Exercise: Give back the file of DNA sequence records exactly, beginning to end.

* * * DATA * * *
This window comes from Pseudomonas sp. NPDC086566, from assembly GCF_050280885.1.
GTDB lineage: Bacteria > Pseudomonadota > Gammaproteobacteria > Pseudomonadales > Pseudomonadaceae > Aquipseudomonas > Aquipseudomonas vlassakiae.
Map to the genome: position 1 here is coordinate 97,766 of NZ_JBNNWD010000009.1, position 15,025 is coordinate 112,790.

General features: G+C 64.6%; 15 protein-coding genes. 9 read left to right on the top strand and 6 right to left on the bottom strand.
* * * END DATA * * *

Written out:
This window comes from Pseudomonas sp. NPDC086566, from assembly GCF_050280885.1.
GTDB lineage: Bacteria > Pseudomonadota > Gammaproteobacteria > Pseudomonadales > Pseudomonadaceae > Aquipseudomonas > Aquipseudomonas vlassakiae.
Map to the genome: position 1 here is coordinate 97,766 of NZ_JBNNWD010000009.1, position 15,025 is coordinate 112,790.

General features: G+C 64.6%; 15 protein-coding genes. 9 read left to right on the top strand and 6 right to left on the bottom strand.